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Turning an articulated truck on a spreadsheet

Author - Jim McGovern

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VBA Code Module

Simulating the turning of an articulated truck was a matter of plotting the loci of the paths of various points on the tractor and trailer in the two-dimensional space of the ground. The spreadsheet application came with standard trigonometric functions such as SIN or ATAN. It did not come with built-in functions for rotating one point about another, or for the more particular needs of modelling the turning of an articulated truck, for example calculating the path of a point that ‘trailed’ another. For efficiency in performing the calculations and to facilitate checking, it was necessary to write some functions in Visual Basic for Applications (VBA) code.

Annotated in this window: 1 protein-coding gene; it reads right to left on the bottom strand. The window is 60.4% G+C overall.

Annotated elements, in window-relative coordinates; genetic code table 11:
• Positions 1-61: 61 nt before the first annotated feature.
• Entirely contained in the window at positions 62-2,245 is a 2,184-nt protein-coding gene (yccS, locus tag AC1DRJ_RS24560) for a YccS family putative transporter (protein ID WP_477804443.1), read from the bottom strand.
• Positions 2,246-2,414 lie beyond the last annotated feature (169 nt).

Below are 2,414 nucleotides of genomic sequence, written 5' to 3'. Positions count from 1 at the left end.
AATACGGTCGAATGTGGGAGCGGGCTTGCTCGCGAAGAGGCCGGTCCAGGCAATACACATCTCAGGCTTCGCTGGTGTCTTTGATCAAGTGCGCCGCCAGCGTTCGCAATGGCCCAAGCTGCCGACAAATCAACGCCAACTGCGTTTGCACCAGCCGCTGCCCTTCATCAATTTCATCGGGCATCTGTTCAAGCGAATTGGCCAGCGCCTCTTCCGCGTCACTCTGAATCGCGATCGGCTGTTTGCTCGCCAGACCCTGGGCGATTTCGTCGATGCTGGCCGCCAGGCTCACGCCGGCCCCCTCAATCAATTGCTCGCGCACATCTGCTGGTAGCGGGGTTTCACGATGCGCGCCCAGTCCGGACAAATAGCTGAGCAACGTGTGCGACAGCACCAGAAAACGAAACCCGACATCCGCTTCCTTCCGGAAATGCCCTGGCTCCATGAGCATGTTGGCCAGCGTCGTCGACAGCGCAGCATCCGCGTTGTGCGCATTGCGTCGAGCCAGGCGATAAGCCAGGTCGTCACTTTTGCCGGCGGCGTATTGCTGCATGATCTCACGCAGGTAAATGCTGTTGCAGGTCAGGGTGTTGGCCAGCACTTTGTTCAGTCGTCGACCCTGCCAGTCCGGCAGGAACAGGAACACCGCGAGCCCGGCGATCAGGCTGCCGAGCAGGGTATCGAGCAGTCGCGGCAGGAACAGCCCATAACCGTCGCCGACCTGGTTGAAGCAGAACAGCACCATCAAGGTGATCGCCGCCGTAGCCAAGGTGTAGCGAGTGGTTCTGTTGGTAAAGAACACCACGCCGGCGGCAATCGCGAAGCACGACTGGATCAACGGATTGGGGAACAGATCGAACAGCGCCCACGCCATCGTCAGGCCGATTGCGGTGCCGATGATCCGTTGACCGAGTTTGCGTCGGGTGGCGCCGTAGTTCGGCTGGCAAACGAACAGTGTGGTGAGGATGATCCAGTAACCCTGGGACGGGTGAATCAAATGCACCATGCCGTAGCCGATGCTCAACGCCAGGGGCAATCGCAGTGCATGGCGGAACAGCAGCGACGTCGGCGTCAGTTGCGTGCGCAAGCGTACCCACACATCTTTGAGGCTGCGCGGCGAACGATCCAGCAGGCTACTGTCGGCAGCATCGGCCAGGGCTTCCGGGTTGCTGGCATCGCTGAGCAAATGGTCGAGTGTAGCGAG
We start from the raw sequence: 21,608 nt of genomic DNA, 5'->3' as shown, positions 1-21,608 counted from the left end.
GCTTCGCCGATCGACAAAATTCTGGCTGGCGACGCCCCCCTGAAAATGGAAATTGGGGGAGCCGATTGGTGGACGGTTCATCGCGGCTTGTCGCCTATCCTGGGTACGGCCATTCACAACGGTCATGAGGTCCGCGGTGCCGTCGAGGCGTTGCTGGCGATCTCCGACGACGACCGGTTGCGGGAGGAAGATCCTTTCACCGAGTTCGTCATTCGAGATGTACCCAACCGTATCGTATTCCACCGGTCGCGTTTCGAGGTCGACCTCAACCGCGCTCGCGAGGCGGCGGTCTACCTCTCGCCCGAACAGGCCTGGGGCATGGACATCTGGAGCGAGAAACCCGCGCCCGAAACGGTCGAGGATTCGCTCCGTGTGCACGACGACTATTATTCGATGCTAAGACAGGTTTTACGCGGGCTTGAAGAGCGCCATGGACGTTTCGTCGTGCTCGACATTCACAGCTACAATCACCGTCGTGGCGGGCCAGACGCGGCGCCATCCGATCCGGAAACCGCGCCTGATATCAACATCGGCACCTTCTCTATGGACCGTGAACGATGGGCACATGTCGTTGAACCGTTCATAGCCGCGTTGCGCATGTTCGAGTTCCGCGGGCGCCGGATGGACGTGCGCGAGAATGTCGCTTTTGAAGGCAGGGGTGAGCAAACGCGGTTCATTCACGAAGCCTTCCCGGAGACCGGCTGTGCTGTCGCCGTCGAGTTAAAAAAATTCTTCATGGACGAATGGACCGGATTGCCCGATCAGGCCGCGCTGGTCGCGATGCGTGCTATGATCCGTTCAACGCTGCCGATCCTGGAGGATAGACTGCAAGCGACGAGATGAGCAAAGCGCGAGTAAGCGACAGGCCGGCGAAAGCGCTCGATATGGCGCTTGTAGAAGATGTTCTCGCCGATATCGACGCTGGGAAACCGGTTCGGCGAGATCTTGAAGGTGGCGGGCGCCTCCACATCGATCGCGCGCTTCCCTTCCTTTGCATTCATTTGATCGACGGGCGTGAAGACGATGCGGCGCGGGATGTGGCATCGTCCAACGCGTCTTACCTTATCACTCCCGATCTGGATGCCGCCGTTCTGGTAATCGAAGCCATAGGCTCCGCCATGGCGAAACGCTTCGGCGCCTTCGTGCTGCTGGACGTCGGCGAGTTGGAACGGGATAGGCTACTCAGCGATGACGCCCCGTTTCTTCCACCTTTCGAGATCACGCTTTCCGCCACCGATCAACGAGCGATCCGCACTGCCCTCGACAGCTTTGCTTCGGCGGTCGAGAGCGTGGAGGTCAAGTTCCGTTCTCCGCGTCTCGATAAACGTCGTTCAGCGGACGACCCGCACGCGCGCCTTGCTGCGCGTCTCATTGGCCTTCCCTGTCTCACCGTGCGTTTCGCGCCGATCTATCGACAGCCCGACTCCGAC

Describing the position of a point, such as a reference point on a truck, requires the specification of a coordinate pair. However, functions that could be used in the spreadsheet application only returned single-value results, and not coordinate-pair results. A simple workaround to address this issue was to write a subroutine that could give a required coordinate-pair result and then call this separately from two functions, one for the X-ordinate result and the other for the Y-ordinate result. In this way coordinate pair results could readily be written to the cells on the spreadsheet, using two cells for each result.

Such workarounds are commonly used in spreadsheet work. The wastefulness of carrying out the same calculations multiple times is counterbalanced by the convenience and the ease of use of the spreadsheet paradigm. In particular, once formulae and functions had been set up within a particular column corresponding to one position of an articulated truck, they could be rapidly copied to many columns, thereby automating the calculations for up to about 250 truck positions (the spreadsheet application allowed a maximum of 256 columns per worksheet).